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How Divorce Courts in Canada View Family Pets


“I’ve never walked out from a court session with him disappointed…

Barry really saved my life and my son in that situation”

Divorce Courts in Canada Typically See Family Pets as Property rather than a Subject Involving Custodial Orders

Marriage involves a lot of tangible and intangible things and when it fails it’s usually a tedious process to take possession of the “things.” While taking possession of houses, jewelry, and other property is one side of the coin, there is another side, which is dealing with family pets. A court usually perceives a family pet as  property, which has to be divided between the couple. The court usually decides this considering various factors that help them determine who is eligible to have the pet.  

We know on some level this feels preposterous. So, how do we prevent a court from getting to make the decision of who gets to take the pet home?

Answer: Separation Agreements

Just like all other property in a marriage, pets are included. A signed written contract can very well talk of clauses specific to pets like:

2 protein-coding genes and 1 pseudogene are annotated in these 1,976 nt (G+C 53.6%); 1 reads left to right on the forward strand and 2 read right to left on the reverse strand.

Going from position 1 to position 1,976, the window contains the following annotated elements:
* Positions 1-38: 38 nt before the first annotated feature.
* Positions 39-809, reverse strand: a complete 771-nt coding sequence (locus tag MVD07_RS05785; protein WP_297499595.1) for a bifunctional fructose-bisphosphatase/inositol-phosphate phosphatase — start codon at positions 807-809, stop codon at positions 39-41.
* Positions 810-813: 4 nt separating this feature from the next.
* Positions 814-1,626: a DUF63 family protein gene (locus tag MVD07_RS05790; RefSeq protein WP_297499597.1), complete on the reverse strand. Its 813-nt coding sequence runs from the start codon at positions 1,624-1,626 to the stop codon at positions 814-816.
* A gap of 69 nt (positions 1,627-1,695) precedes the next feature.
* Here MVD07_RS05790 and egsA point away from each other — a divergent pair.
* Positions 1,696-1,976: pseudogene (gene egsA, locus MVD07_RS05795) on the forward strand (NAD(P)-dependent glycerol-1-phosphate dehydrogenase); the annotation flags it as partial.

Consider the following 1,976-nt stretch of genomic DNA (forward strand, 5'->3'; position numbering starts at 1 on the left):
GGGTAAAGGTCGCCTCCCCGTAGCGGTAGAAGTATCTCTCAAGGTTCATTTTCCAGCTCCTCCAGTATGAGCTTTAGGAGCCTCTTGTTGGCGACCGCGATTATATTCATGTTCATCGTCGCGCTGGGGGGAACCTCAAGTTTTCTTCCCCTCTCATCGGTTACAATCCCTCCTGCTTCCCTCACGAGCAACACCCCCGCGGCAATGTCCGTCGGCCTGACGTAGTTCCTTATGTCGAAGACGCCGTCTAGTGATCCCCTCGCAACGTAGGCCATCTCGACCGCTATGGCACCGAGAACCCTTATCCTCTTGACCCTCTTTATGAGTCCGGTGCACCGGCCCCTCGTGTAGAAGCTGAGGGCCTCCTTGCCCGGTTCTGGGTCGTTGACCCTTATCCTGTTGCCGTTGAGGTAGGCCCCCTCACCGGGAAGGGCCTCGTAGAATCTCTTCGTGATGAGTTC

• Who is going to be the decision-maker in regard to the factors that affect your pet?
  • Who gets to take the pet(s) home in case of a separation?
  • Is the other spouse (one who cannot take the pets) entitled to any visitation rights?
  • Who will bear the expenses of maintaining the pets?
  • Who is going to be the veterinarian for the pets?
  • What kind of treatments can and cannot be administered on them?

More often than not, smart couples that have a Separation Agreement may, however, not see a point in including a clause for their pets. If that is the case, Canadian courts will sometimes choose to include this on the general content clause.

Let’s say for example, you both as a couple come up with a Separation Agreement clearly talking of your pets, the chances are high that you may be overlooking some factors like:

  • What do the kids want?  After all it may be a great idea to have their opinion in mind and have the primary care-taker of the kids to take the pets too.
  • Who has all the other amenities to take care of the pets? One of you maybe in a better position, better job (not so demanding job) and space to have the pets comfortably.
  • Who can take care of the pet’s needs the best financially. In the scheme of things, the expenses involved in taking care of your kids may not even seem like a big deal unless one faces whopping veterinary bills.

Though all these factors might have you all in a fix as to which one will work best for you, these factors can be real eye-openers. You can figure out the best way to have your pets around without any hassles in future.

Did You Know

Most abusers’ behaviour stems from feelings of privilege and entitlement and learned attitudes.

These can be extremely challenging to change. They must be deeply committed to making lasting changes to their behaviour. 

Published On:August 6, 2017